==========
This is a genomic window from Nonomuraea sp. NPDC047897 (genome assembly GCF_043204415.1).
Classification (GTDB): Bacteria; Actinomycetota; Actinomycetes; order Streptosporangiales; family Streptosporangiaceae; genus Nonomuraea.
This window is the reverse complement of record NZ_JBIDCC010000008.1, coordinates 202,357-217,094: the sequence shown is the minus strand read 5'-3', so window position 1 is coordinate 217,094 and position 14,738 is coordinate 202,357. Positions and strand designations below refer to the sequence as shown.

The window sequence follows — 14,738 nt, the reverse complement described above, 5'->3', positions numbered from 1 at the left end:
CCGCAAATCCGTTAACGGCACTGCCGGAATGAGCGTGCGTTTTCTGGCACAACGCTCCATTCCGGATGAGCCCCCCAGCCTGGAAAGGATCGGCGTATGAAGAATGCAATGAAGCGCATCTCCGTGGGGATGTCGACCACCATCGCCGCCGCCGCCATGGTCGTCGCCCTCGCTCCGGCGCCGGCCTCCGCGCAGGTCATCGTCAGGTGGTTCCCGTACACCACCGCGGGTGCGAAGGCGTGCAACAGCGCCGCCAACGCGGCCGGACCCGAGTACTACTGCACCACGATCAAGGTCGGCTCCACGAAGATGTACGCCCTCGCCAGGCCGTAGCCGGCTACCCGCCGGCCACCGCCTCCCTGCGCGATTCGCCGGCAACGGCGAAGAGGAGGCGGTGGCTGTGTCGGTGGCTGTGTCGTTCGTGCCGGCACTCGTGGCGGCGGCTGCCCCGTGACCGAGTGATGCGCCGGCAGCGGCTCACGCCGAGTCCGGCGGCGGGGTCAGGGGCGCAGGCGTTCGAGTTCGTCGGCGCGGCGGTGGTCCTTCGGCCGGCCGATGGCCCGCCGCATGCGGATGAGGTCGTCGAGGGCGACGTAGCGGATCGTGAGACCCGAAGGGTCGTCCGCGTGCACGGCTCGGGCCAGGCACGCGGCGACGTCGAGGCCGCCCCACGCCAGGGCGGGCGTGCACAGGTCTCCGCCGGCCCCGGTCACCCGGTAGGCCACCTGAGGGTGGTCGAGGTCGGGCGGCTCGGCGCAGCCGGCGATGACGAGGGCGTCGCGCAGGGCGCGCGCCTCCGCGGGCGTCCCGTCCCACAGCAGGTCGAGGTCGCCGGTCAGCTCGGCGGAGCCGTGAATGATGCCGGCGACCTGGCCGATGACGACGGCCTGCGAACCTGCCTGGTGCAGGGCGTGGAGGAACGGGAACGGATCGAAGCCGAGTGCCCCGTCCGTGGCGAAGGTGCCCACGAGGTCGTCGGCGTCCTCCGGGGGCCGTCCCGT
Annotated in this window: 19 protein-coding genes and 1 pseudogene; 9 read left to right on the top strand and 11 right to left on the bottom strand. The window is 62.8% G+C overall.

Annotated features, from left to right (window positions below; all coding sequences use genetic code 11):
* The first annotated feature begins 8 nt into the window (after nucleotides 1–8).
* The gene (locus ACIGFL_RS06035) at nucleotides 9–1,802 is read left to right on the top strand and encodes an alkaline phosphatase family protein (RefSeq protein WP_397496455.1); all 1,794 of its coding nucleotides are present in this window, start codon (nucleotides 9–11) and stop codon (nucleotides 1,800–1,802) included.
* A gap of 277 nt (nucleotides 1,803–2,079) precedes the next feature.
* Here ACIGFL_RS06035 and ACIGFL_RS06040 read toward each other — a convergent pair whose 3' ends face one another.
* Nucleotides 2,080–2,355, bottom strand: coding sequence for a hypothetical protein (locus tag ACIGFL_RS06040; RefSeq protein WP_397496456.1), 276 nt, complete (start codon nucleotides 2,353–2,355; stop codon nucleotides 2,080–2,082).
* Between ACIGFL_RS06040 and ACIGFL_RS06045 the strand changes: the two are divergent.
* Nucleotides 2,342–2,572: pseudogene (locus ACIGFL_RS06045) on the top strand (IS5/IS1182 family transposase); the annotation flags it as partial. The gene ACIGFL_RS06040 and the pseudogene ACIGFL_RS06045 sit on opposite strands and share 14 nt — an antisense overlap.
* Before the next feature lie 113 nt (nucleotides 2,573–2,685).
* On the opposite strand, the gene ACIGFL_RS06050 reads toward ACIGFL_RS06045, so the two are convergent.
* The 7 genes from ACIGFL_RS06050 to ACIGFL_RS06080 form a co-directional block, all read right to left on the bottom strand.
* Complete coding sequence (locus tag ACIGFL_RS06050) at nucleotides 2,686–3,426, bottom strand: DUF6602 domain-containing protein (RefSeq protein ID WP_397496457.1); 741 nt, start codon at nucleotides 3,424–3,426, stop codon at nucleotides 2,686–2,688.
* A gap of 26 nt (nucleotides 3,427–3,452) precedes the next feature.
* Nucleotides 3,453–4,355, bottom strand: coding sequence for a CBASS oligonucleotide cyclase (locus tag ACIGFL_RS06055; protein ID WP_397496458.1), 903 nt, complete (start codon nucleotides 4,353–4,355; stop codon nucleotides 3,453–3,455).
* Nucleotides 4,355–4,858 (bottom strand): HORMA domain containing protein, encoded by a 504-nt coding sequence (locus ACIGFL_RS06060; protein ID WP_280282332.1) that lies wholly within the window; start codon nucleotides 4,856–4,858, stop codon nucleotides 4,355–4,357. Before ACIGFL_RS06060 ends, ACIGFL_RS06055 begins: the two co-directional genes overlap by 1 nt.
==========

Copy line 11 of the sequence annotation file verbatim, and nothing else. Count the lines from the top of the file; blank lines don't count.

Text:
* Here ACIGFL_RS06035 and ACIGFL_RS06040 read toward each other — a convergent pair whose 3' ends face one another.